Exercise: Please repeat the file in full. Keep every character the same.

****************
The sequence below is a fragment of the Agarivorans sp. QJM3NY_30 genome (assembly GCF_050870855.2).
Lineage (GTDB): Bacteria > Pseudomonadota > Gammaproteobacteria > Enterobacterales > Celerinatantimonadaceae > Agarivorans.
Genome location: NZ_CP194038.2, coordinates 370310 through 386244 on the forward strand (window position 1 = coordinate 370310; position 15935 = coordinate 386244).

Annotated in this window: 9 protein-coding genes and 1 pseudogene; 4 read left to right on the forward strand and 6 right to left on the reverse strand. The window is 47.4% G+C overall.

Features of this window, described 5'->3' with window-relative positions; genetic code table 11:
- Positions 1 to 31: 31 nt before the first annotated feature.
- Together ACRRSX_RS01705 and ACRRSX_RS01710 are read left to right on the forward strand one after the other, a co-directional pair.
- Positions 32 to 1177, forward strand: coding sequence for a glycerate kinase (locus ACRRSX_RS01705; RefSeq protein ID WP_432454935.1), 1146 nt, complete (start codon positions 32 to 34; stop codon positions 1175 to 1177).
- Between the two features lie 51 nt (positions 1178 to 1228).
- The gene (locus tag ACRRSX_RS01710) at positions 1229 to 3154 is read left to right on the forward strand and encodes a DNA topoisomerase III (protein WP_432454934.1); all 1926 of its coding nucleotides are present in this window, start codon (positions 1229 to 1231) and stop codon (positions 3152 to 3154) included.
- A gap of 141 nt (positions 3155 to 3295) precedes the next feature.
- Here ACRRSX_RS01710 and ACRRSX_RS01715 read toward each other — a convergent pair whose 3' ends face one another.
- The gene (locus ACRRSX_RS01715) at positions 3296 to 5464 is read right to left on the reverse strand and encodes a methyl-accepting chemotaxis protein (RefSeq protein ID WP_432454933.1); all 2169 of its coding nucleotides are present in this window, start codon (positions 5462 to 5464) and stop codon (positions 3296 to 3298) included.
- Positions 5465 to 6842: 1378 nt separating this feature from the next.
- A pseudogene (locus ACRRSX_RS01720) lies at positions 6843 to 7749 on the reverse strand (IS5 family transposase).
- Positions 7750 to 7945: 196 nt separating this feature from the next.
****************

The sequence below is a fragment of the Agarivorans sp. QJM3NY_30 genome (assembly GCF_050870855.2).
Lineage (GTDB): Bacteria > Pseudomonadota > Gammaproteobacteria > Enterobacterales > Celerinatantimonadaceae > Agarivorans.
Genome location: NZ_CP194038.2, coordinates 370310 through 386244 on the forward strand (window position 1 = coordinate 370310; position 15935 = coordinate 386244).

Annotated in this window: 9 protein-coding genes and 1 pseudogene; 4 read left to right on the forward strand and 6 right to left on the reverse strand. The window is 47.4% G+C overall.

Features of this window, described 5'->3' with window-relative positions; genetic code table 11:
- Positions 1 to 31: 31 nt before the first annotated feature.
- Together ACRRSX_RS01705 and ACRRSX_RS01710 are read left to right on the forward strand one after the other, a co-directional pair.
- Positions 32 to 1177, forward strand: coding sequence for a glycerate kinase (locus ACRRSX_RS01705; RefSeq protein ID WP_432454935.1), 1146 nt, complete (start codon positions 32 to 34; stop codon positions 1175 to 1177).
- Between the two features lie 51 nt (positions 1178 to 1228).
- The gene (locus tag ACRRSX_RS01710) at positions 1229 to 3154 is read left to right on the forward strand and encodes a DNA topoisomerase III (protein WP_432454934.1); all 1926 of its coding nucleotides are present in this window, start codon (positions 1229 to 1231) and stop codon (positions 3152 to 3154) included.
- A gap of 141 nt (positions 3155 to 3295) precedes the next feature.
- Here ACRRSX_RS01710 and ACRRSX_RS01715 read toward each other — a convergent pair whose 3' ends face one another.
- The gene (locus ACRRSX_RS01715) at positions 3296 to 5464 is read right to left on the reverse strand and encodes a methyl-accepting chemotaxis protein (RefSeq protein ID WP_432454933.1); all 2169 of its coding nucleotides are present in this window, start codon (positions 5462 to 5464) and stop codon (positions 3296 to 3298) included.
- Positions 5465 to 6842: 1378 nt separating this feature from the next.
- A pseudogene (locus ACRRSX_RS01720) lies at positions 6843 to 7749 on the reverse strand (IS5 family transposase).
- Positions 7750 to 7945: 196 nt separating this feature from the next.